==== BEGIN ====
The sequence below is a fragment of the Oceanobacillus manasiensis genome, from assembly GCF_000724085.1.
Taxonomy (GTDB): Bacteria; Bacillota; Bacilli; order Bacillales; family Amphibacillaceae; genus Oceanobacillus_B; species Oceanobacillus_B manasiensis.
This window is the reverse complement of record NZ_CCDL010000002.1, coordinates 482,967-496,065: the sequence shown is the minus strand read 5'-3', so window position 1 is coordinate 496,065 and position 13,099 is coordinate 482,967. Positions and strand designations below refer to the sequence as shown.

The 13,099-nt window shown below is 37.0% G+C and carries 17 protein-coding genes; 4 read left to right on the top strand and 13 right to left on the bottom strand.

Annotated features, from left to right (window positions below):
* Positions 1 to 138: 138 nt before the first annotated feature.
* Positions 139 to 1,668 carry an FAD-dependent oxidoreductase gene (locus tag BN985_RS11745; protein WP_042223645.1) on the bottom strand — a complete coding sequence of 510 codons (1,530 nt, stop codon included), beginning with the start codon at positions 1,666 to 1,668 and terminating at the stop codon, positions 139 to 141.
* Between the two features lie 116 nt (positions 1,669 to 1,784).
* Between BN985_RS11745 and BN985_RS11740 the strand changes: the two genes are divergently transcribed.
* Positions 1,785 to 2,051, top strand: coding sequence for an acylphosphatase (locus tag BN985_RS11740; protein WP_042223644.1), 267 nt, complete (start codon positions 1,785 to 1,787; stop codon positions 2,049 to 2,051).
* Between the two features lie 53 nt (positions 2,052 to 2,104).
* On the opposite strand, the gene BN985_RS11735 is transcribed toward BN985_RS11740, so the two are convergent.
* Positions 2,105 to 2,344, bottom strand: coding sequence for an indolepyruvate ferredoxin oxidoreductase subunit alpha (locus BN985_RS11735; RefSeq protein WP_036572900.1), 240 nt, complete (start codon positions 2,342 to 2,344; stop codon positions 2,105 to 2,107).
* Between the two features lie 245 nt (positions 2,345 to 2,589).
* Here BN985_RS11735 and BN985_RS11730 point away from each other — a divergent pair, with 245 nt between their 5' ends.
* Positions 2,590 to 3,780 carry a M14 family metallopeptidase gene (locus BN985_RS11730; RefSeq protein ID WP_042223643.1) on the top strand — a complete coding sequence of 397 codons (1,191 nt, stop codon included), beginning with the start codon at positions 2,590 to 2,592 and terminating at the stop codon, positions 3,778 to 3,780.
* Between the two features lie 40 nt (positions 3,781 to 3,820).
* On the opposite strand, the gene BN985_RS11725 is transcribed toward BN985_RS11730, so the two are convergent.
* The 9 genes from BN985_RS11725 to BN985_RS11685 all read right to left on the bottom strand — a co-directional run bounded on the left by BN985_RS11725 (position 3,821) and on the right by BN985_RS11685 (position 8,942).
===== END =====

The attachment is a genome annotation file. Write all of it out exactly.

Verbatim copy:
The sequence below is a fragment of the Oceanobacillus manasiensis genome, from assembly GCF_000724085.1.
Taxonomy (GTDB): Bacteria; Bacillota; Bacilli; order Bacillales; family Amphibacillaceae; genus Oceanobacillus_B; species Oceanobacillus_B manasiensis.
This window is the reverse complement of record NZ_CCDL010000002.1, coordinates 482,967-496,065: the sequence shown is the minus strand read 5'-3', so window position 1 is coordinate 496,065 and position 13,099 is coordinate 482,967. Positions and strand designations below refer to the sequence as shown.

The 13,099-nt window shown below is 37.0% G+C and carries 17 protein-coding genes; 4 read left to right on the top strand and 13 right to left on the bottom strand.

Annotated features, from left to right (window positions below):
* Positions 1 to 138: 138 nt before the first annotated feature.
* Positions 139 to 1,668 carry an FAD-dependent oxidoreductase gene (locus tag BN985_RS11745; protein WP_042223645.1) on the bottom strand — a complete coding sequence of 510 codons (1,530 nt, stop codon included), beginning with the start codon at positions 1,666 to 1,668 and terminating at the stop codon, positions 139 to 141.
* Between the two features lie 116 nt (positions 1,669 to 1,784).
* Between BN985_RS11745 and BN985_RS11740 the strand changes: the two genes are divergently transcribed.
* Positions 1,785 to 2,051, top strand: coding sequence for an acylphosphatase (locus tag BN985_RS11740; protein WP_042223644.1), 267 nt, complete (start codon positions 1,785 to 1,787; stop codon positions 2,049 to 2,051).
* Between the two features lie 53 nt (positions 2,052 to 2,104).
* On the opposite strand, the gene BN985_RS11735 is transcribed toward BN985_RS11740, so the two are convergent.
* Positions 2,105 to 2,344, bottom strand: coding sequence for an indolepyruvate ferredoxin oxidoreductase subunit alpha (locus BN985_RS11735; RefSeq protein WP_036572900.1), 240 nt, complete (start codon positions 2,342 to 2,344; stop codon positions 2,105 to 2,107).
* Between the two features lie 245 nt (positions 2,345 to 2,589).
* Here BN985_RS11735 and BN985_RS11730 point away from each other — a divergent pair, with 245 nt between their 5' ends.
* Positions 2,590 to 3,780 carry a M14 family metallopeptidase gene (locus BN985_RS11730; RefSeq protein ID WP_042223643.1) on the top strand — a complete coding sequence of 397 codons (1,191 nt, stop codon included), beginning with the start codon at positions 2,590 to 2,592 and terminating at the stop codon, positions 3,778 to 3,780.
* Between the two features lie 40 nt (positions 3,781 to 3,820).
* On the opposite strand, the gene BN985_RS11725 is transcribed toward BN985_RS11730, so the two are convergent.
* The 9 genes from BN985_RS11725 to BN985_RS11685 all read right to left on the bottom strand — a co-directional run bounded on the left by BN985_RS11725 (position 3,821) and on the right by BN985_RS11685 (position 8,942).